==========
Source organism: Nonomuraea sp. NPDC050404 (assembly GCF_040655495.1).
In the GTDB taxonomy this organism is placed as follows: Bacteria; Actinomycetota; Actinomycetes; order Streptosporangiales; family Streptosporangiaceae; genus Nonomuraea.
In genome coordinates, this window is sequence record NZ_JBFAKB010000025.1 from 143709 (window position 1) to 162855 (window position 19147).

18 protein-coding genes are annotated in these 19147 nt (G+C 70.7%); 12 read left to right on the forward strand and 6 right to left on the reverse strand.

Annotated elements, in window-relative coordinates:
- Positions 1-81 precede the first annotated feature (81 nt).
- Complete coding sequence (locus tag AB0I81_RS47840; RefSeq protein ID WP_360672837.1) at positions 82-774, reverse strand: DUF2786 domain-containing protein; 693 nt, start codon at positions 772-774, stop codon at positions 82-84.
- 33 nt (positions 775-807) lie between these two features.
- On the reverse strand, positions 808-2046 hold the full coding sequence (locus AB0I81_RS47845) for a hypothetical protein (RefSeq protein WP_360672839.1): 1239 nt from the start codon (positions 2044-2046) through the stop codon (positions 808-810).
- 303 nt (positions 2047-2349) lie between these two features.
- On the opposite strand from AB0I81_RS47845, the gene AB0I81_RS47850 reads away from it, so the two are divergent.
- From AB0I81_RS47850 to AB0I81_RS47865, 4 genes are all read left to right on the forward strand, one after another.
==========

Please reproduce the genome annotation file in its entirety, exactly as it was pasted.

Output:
Source organism: Nonomuraea sp. NPDC050404 (assembly GCF_040655495.1).
In the GTDB taxonomy this organism is placed as follows: Bacteria; Actinomycetota; Actinomycetes; order Streptosporangiales; family Streptosporangiaceae; genus Nonomuraea.
In genome coordinates, this window is sequence record NZ_JBFAKB010000025.1 from 143709 (window position 1) to 162855 (window position 19147).

18 protein-coding genes are annotated in these 19147 nt (G+C 70.7%); 12 read left to right on the forward strand and 6 right to left on the reverse strand.

Annotated elements, in window-relative coordinates:
- Positions 1-81 precede the first annotated feature (81 nt).
- Complete coding sequence (locus tag AB0I81_RS47840; RefSeq protein ID WP_360672837.1) at positions 82-774, reverse strand: DUF2786 domain-containing protein; 693 nt, start codon at positions 772-774, stop codon at positions 82-84.
- 33 nt (positions 775-807) lie between these two features.
- On the reverse strand, positions 808-2046 hold the full coding sequence (locus AB0I81_RS47845) for a hypothetical protein (RefSeq protein WP_360672839.1): 1239 nt from the start codon (positions 2044-2046) through the stop codon (positions 808-810).
- 303 nt (positions 2047-2349) lie between these two features.
- On the opposite strand from AB0I81_RS47845, the gene AB0I81_RS47850 reads away from it, so the two are divergent.
- From AB0I81_RS47850 to AB0I81_RS47865, 4 genes are all read left to right on the forward strand, one after another.